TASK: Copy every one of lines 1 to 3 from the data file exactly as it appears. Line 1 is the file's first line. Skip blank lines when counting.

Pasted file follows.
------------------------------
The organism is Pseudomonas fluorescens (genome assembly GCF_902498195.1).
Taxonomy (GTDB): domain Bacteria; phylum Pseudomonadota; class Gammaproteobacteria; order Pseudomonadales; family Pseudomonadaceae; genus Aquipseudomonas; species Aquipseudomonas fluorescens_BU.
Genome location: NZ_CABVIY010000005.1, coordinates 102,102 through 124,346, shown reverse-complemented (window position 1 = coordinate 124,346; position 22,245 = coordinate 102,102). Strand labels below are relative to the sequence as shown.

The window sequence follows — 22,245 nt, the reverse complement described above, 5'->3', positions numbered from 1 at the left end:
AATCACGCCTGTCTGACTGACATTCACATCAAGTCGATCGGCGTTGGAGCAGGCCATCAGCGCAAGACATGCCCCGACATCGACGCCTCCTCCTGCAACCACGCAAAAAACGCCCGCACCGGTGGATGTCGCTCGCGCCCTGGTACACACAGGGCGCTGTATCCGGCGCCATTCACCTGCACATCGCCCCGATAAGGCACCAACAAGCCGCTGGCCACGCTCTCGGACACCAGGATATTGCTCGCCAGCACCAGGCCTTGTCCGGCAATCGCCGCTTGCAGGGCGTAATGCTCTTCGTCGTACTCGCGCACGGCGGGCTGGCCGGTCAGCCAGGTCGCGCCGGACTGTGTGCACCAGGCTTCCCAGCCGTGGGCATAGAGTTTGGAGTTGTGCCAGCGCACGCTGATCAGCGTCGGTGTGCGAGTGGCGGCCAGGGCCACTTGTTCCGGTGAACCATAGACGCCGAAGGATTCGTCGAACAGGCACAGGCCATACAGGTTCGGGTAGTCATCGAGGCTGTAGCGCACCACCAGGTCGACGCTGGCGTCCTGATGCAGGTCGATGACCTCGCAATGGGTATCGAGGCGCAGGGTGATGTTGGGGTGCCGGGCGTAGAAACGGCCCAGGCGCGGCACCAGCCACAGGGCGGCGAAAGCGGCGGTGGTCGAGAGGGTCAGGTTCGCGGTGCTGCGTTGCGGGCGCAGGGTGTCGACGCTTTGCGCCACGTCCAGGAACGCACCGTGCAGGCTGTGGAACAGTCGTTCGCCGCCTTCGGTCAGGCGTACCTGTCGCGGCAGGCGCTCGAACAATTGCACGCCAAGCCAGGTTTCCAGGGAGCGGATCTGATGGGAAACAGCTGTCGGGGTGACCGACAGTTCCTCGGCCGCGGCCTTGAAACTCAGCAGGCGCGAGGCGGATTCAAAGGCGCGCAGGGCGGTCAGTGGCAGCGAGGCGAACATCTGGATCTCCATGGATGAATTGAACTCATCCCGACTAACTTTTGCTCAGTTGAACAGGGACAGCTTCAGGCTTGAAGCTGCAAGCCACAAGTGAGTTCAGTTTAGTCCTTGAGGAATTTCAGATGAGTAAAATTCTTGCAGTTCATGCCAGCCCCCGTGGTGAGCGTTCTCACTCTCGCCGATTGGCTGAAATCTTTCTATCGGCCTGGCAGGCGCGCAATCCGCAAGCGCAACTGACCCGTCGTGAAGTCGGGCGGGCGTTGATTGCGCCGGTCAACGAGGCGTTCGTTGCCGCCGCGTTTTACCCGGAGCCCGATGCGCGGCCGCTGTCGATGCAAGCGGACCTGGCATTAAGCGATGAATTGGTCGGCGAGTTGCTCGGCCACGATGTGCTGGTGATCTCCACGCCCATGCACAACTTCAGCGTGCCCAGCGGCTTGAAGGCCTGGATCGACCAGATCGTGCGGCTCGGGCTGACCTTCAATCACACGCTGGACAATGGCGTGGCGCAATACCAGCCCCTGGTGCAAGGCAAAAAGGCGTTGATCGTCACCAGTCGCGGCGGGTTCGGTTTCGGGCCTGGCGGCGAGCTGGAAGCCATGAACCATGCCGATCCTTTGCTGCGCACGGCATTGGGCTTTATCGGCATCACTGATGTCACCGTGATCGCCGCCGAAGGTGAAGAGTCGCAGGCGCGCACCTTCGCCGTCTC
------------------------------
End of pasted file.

The organism is Pseudomonas fluorescens (genome assembly GCF_902498195.1).
Taxonomy (GTDB): domain Bacteria; phylum Pseudomonadota; class Gammaproteobacteria; order Pseudomonadales; family Pseudomonadaceae; genus Aquipseudomonas; species Aquipseudomonas fluorescens_BU.
Genome location: NZ_CABVIY010000005.1, coordinates 102,102 through 124,346, shown reverse-complemented (window position 1 = coordinate 124,346; position 22,245 = coordinate 102,102). Strand labels below are relative to the sequence as shown.